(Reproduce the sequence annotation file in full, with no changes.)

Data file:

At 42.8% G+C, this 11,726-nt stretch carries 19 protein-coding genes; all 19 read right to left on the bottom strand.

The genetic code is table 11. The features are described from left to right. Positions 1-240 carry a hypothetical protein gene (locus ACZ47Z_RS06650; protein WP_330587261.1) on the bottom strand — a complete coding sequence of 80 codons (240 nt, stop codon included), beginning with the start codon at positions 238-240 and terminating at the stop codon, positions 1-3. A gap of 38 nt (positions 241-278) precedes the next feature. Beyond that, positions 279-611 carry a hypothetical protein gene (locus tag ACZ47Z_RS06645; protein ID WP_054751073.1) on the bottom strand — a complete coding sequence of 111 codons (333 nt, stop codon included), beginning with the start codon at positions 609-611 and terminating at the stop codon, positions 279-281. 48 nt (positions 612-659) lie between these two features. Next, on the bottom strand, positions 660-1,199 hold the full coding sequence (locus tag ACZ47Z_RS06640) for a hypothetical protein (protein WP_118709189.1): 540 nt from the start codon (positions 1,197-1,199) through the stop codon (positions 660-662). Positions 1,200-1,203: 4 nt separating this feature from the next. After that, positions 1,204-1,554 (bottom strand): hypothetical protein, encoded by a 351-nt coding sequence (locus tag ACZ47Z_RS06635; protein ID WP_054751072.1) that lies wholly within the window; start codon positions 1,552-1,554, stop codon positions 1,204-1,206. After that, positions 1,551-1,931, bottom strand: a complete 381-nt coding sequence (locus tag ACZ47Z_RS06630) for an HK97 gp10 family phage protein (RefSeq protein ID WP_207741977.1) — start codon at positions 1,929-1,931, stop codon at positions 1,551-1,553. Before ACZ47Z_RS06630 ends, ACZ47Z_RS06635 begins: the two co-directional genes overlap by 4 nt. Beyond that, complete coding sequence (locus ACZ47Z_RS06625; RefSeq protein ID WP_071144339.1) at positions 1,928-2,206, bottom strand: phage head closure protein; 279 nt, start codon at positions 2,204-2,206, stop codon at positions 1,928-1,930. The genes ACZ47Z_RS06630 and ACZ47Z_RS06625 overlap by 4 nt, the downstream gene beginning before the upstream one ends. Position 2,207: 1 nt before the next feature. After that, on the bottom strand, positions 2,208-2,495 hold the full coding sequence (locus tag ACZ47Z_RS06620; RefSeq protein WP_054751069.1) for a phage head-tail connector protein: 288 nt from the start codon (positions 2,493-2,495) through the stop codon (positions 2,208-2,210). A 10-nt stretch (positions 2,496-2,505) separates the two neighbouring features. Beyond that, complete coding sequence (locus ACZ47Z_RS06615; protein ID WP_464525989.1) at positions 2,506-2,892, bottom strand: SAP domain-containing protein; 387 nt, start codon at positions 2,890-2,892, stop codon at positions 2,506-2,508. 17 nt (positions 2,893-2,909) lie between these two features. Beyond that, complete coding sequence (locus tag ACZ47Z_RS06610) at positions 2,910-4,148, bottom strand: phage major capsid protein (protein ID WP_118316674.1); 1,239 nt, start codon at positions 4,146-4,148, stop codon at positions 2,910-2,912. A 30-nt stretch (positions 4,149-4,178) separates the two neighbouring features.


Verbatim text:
At 42.8% G+C, this 11,726-nt stretch carries 19 protein-coding genes; all 19 read right to left on the bottom strand.

The genetic code is table 11. The features are described from left to right. Positions 1-240 carry a hypothetical protein gene (locus ACZ47Z_RS06650; protein WP_330587261.1) on the bottom strand — a complete coding sequence of 80 codons (240 nt, stop codon included), beginning with the start codon at positions 238-240 and terminating at the stop codon, positions 1-3. A gap of 38 nt (positions 241-278) precedes the next feature. Beyond that, positions 279-611 carry a hypothetical protein gene (locus tag ACZ47Z_RS06645; protein ID WP_054751073.1) on the bottom strand — a complete coding sequence of 111 codons (333 nt, stop codon included), beginning with the start codon at positions 609-611 and terminating at the stop codon, positions 279-281. 48 nt (positions 612-659) lie between these two features. Next, on the bottom strand, positions 660-1,199 hold the full coding sequence (locus tag ACZ47Z_RS06640) for a hypothetical protein (protein WP_118709189.1): 540 nt from the start codon (positions 1,197-1,199) through the stop codon (positions 660-662). Positions 1,200-1,203: 4 nt separating this feature from the next. After that, positions 1,204-1,554 (bottom strand): hypothetical protein, encoded by a 351-nt coding sequence (locus tag ACZ47Z_RS06635; protein ID WP_054751072.1) that lies wholly within the window; start codon positions 1,552-1,554, stop codon positions 1,204-1,206. After that, positions 1,551-1,931, bottom strand: a complete 381-nt coding sequence (locus tag ACZ47Z_RS06630) for an HK97 gp10 family phage protein (RefSeq protein ID WP_207741977.1) — start codon at positions 1,929-1,931, stop codon at positions 1,551-1,553. Before ACZ47Z_RS06630 ends, ACZ47Z_RS06635 begins: the two co-directional genes overlap by 4 nt. Beyond that, complete coding sequence (locus ACZ47Z_RS06625; RefSeq protein ID WP_071144339.1) at positions 1,928-2,206, bottom strand: phage head closure protein; 279 nt, start codon at positions 2,204-2,206, stop codon at positions 1,928-1,930. The genes ACZ47Z_RS06630 and ACZ47Z_RS06625 overlap by 4 nt, the downstream gene beginning before the upstream one ends. Position 2,207: 1 nt before the next feature. After that, on the bottom strand, positions 2,208-2,495 hold the full coding sequence (locus tag ACZ47Z_RS06620; RefSeq protein WP_054751069.1) for a phage head-tail connector protein: 288 nt from the start codon (positions 2,493-2,495) through the stop codon (positions 2,208-2,210). A 10-nt stretch (positions 2,496-2,505) separates the two neighbouring features. Beyond that, complete coding sequence (locus ACZ47Z_RS06615; protein ID WP_464525989.1) at positions 2,506-2,892, bottom strand: SAP domain-containing protein; 387 nt, start codon at positions 2,890-2,892, stop codon at positions 2,506-2,508. 17 nt (positions 2,893-2,909) lie between these two features. Beyond that, complete coding sequence (locus tag ACZ47Z_RS06610) at positions 2,910-4,148, bottom strand: phage major capsid protein (protein ID WP_118316674.1); 1,239 nt, start codon at positions 4,146-4,148, stop codon at positions 2,910-2,912. A 30-nt stretch (positions 4,149-4,178) separates the two neighbouring features.